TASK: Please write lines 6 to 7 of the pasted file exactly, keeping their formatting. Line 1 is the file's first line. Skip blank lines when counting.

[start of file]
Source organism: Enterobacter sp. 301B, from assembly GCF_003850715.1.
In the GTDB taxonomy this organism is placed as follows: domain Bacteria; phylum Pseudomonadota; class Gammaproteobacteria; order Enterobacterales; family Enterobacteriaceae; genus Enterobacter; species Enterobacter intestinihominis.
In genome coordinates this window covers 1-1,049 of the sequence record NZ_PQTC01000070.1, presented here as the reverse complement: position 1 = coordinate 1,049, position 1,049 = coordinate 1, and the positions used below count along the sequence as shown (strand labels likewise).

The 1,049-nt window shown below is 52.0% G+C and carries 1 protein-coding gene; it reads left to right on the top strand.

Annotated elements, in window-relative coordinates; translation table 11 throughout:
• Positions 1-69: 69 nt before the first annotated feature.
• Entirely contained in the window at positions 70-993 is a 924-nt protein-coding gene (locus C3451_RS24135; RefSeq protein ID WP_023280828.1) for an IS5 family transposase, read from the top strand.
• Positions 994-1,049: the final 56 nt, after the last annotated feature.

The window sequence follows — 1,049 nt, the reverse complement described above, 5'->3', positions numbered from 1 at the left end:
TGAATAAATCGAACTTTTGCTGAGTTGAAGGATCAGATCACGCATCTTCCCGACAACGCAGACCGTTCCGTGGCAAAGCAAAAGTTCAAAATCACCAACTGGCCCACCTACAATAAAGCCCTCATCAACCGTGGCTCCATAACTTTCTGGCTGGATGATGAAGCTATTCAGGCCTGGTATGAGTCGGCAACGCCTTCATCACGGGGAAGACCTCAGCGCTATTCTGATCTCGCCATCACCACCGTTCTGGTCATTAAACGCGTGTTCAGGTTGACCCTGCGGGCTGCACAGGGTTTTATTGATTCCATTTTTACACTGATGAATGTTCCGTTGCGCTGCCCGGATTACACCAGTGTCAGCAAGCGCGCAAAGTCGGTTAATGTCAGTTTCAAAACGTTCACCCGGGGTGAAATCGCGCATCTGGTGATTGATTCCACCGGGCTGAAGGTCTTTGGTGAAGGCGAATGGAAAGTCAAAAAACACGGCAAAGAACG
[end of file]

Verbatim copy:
• Positions 1-69: 69 nt before the first annotated feature.
• Entirely contained in the window at positions 70-993 is a 924-nt protein-coding gene (locus C3451_RS24135; RefSeq protein ID WP_023280828.1) for an IS5 family transposase, read from the top strand.